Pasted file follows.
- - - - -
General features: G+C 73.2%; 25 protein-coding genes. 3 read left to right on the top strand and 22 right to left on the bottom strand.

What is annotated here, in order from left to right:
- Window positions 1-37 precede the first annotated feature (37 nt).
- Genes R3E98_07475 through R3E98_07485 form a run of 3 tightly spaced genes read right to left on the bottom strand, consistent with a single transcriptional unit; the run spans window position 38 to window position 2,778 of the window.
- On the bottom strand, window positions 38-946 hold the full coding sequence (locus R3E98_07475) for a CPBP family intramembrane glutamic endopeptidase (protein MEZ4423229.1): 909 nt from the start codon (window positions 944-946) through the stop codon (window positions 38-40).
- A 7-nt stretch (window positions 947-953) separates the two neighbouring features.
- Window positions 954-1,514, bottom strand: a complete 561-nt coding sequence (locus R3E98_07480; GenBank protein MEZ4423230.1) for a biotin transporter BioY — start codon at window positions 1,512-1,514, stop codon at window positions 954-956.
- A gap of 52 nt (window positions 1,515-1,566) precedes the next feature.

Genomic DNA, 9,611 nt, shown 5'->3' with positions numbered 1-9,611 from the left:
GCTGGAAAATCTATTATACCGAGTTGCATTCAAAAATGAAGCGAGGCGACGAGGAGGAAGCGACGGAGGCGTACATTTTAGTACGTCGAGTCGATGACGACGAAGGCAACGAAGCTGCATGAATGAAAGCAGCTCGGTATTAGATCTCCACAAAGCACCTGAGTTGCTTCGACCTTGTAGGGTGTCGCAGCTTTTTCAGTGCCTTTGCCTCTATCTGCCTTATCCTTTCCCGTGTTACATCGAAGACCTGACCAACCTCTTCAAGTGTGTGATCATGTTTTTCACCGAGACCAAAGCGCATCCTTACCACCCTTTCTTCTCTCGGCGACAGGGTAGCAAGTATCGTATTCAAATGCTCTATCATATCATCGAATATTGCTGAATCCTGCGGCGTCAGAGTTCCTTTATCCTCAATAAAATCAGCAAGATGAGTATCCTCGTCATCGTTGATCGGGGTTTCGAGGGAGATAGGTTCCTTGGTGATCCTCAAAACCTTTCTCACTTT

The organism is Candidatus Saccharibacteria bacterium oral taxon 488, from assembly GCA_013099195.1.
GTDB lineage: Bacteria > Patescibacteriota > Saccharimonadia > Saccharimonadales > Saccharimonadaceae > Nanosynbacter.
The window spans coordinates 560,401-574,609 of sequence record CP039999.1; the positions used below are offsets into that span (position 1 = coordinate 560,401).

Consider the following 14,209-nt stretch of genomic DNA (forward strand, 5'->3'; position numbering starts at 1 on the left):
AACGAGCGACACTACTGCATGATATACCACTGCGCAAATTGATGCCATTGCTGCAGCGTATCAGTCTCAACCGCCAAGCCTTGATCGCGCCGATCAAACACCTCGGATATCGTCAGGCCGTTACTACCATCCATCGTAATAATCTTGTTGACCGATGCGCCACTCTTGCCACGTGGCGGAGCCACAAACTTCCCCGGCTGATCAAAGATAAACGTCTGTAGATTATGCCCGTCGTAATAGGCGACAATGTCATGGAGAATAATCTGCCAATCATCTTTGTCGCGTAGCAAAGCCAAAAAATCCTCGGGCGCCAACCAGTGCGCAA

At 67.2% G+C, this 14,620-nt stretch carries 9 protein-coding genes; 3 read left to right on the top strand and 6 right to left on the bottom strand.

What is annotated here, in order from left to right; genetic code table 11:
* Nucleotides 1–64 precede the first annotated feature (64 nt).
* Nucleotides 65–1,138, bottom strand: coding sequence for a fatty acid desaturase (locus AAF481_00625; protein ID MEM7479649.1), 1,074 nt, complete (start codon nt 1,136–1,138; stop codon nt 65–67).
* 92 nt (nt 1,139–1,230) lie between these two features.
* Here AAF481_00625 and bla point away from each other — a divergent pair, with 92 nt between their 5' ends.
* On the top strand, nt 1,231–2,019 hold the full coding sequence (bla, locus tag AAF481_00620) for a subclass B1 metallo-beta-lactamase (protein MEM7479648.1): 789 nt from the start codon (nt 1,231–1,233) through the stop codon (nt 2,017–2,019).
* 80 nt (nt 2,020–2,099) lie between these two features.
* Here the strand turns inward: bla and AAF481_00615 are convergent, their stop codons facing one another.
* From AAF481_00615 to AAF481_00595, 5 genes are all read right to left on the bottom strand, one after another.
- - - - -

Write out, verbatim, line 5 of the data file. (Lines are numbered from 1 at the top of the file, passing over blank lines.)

- On the bottom strand, window positions 38-946 hold the full coding sequence (locus R3E98_07475) for a CPBP family intramembrane glutamic endopeptidase (protein MEZ4423229.1): 909 nt from the start codon (window positions 944-946) through the stop codon (window positions 38-40).